Artist Interview: Jennifer Anderson

posted on August 16, 2016 by
0 Comments
Jennifer Anderson We're so excited to have the amazingly talented printmaker Jennifer Anderson on the blog for our newest Artist Interview! Check out more of Jennifer's gorgeous work at her website, ravenpressart.com.

Tell us about the subject matter/content of your work? Birds and Trees and Nests, Oh my! I’ve always loved the natural world and am very drawn to drawing. I grew up in a family of birdwatchers, so birds have been my subject since I can remember. Of course, trees and nests belong with birds and vice versa, so these have woven in to my subject matter as well. I have a very long story about embracing feminism in our feminist world, but I’ll shorten it to simply say that the birds and trees and nests (and a sprinkling of pink dresses) became icons for me, representing me and metaphors about being a woman, being a mother and the struggles and joys therein.

Tell us about how you work/your process. Lots of looking, lots of drawing, some writing. I take photos of birds and trees when I’m on my walks. I’ll use these photos for subject matter as well as ‘free’ photos I find online. I start with drawing and redrawing, working in pencil and charcoal. I usually have an idea about what I want to make: a woodcut or a drypoint (or another type of print), so how I draw my imagery is impacted by that. I play around with compositions too – maybe making something smaller or something bigger. I get impatient and I’m usually quick to go to the printmaking plate to start working. But once I’m at the plate (or wood block), I love the process of making the image. Gouging, carving, scraping – very tactile and satisfying for me. Jennifer Anderson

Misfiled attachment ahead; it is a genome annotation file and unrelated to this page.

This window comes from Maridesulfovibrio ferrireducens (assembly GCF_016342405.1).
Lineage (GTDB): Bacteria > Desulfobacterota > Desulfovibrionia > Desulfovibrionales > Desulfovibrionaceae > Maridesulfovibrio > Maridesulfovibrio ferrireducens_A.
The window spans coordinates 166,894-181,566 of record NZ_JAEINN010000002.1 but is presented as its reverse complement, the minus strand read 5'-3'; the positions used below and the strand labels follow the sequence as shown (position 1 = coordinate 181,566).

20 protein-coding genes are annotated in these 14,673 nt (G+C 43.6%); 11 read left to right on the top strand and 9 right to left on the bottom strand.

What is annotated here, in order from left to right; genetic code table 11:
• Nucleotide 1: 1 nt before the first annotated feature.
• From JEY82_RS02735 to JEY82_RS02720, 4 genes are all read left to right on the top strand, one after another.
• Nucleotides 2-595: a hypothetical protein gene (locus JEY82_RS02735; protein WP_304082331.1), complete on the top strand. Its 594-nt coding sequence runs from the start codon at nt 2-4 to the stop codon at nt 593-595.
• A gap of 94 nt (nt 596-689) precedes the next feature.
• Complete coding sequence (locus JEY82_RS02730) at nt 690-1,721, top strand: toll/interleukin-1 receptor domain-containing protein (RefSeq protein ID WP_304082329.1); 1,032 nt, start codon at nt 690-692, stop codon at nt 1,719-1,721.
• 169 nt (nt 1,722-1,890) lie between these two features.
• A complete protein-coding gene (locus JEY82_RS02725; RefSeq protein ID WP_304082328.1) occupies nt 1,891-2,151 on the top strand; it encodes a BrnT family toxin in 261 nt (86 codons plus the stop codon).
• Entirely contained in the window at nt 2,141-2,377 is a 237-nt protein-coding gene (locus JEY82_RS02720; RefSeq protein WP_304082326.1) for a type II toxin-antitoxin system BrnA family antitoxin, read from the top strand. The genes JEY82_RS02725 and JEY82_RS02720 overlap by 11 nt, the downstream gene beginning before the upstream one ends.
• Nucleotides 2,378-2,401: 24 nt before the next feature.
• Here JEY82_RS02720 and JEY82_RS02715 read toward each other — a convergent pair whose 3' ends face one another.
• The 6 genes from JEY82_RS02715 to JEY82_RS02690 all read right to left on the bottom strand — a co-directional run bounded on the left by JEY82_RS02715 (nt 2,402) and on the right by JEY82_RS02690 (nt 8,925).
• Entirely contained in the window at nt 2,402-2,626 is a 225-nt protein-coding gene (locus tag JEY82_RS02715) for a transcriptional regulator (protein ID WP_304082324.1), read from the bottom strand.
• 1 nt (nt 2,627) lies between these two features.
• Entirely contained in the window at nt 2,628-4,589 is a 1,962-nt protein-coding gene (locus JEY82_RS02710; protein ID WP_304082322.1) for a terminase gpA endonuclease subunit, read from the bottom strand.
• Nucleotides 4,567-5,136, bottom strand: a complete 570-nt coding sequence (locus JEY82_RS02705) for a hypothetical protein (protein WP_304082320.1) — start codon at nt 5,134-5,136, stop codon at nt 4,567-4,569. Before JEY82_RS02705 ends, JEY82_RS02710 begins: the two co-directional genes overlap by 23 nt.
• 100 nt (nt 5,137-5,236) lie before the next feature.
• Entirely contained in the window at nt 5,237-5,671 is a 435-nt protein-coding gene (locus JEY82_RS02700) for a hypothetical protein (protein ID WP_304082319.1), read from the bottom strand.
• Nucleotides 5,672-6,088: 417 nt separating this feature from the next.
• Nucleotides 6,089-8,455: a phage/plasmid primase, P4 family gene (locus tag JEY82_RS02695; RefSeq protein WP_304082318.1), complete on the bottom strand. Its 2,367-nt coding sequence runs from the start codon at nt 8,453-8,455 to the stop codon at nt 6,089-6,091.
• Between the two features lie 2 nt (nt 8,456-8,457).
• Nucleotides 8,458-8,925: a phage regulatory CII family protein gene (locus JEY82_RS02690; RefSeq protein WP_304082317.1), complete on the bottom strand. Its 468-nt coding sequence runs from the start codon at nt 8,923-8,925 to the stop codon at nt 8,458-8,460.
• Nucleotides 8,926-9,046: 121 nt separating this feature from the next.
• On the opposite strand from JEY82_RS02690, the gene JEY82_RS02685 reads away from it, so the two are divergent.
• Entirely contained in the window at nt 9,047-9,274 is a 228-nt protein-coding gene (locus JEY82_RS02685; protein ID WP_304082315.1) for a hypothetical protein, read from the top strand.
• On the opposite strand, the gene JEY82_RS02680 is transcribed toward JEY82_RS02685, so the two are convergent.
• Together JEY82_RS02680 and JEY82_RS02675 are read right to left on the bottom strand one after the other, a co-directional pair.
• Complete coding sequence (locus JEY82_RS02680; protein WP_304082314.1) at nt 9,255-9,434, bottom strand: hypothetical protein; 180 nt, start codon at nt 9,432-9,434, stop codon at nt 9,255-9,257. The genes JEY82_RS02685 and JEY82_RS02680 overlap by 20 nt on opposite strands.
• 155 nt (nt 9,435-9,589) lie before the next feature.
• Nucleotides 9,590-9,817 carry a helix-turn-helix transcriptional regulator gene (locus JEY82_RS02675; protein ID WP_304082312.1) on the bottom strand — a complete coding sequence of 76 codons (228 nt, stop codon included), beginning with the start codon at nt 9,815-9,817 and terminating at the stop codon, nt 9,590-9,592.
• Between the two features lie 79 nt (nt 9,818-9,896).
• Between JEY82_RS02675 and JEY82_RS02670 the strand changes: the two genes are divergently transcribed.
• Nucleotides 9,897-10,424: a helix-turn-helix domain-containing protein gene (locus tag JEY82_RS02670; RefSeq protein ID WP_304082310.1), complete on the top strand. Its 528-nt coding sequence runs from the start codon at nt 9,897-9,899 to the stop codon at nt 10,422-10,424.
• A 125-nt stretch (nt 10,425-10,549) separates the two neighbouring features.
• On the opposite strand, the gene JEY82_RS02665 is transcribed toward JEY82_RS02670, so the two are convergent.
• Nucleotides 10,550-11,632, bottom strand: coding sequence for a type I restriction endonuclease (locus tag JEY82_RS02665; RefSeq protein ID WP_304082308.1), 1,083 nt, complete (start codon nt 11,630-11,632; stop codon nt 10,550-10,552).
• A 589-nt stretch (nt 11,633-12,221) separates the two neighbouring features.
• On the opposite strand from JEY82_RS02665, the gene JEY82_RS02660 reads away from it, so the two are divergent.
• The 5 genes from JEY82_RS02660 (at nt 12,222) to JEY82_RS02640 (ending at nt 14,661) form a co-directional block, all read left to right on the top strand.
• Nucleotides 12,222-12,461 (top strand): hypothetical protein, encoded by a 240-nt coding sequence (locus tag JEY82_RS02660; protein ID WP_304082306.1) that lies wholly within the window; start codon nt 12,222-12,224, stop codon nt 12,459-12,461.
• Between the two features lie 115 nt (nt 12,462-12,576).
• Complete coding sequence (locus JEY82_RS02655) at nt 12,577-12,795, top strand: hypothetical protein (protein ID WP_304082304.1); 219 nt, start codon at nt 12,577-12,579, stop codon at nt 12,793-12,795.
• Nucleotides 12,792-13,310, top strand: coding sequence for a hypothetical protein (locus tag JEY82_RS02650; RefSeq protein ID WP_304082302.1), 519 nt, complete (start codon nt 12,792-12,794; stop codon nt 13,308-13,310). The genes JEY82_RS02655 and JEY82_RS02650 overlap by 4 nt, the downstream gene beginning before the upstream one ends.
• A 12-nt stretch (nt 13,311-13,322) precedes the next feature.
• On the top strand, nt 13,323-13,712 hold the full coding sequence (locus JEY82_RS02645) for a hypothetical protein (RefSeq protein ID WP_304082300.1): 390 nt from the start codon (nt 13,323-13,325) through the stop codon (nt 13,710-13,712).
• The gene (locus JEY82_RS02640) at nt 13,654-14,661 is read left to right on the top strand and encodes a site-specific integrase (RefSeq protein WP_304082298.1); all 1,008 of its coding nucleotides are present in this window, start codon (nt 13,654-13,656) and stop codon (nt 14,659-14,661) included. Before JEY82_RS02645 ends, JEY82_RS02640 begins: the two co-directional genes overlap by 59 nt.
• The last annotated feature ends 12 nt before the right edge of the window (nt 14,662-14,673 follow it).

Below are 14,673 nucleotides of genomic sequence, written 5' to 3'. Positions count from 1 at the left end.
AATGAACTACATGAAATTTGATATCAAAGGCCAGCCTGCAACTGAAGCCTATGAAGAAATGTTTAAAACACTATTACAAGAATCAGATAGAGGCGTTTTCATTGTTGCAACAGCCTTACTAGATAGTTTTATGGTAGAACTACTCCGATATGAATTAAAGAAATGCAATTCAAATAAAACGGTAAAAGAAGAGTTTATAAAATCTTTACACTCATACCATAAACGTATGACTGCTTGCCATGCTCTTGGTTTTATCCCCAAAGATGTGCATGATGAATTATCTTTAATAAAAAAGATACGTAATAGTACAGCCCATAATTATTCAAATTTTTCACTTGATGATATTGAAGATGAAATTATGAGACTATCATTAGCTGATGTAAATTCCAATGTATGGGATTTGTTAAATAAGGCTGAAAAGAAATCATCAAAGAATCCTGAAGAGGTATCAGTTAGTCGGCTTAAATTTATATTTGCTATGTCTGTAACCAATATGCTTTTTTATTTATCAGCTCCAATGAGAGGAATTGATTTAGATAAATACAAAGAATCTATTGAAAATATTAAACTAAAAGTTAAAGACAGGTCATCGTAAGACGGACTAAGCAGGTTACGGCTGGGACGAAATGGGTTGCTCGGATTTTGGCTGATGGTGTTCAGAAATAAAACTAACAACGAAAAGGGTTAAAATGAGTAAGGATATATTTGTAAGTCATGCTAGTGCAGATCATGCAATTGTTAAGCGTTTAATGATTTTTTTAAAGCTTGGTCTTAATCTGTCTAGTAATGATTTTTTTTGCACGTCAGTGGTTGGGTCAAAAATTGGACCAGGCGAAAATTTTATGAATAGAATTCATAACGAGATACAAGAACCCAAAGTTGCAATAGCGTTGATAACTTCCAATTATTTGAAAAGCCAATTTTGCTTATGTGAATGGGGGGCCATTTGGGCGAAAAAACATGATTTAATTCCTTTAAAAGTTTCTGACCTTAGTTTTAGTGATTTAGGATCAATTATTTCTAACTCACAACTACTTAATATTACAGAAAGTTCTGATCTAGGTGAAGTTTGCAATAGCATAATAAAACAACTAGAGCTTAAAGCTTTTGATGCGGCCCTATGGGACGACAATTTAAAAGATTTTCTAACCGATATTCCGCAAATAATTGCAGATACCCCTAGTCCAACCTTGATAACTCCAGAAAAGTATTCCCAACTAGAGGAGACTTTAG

What medium(s) do you work with? I’m primarily a printmaker, aka: a maker of prints. Ha ha. I’ve worked in almost all printmaking mediums and have honed in on woodcuts and drypoints in the last several years because they’re the most accessible to me right now. For the past year or so, I’ve also become enamored with charcoal again – and so have been making charcoal drawings and have recently added some oil painting to those drawings.

About how many hours/day/week do you work? Time in the studio is based on so many factors. Like most artists, I work more hours and harder when I’m up against a deadline. I call these periods “mini-marathons of art-making” (I’ve never actually run in a full marathon, but I’m pretty sure I’ve done the equivalent in my studio). So, when I have a show coming up, I’ll put in 10-20 hours a week (or more) until I have things ready. But sometimes my studio doesn’t see me for days… Which is sad, so I’m trying to get better about being consistent on a regular basis. It’s tough juggling life with studio time. I don’t yet make my living by making art alone, so I have many other responsibilities that often take precedence (ahem, motherhood). I do believe there will come a day when I’m making art more than I’m not.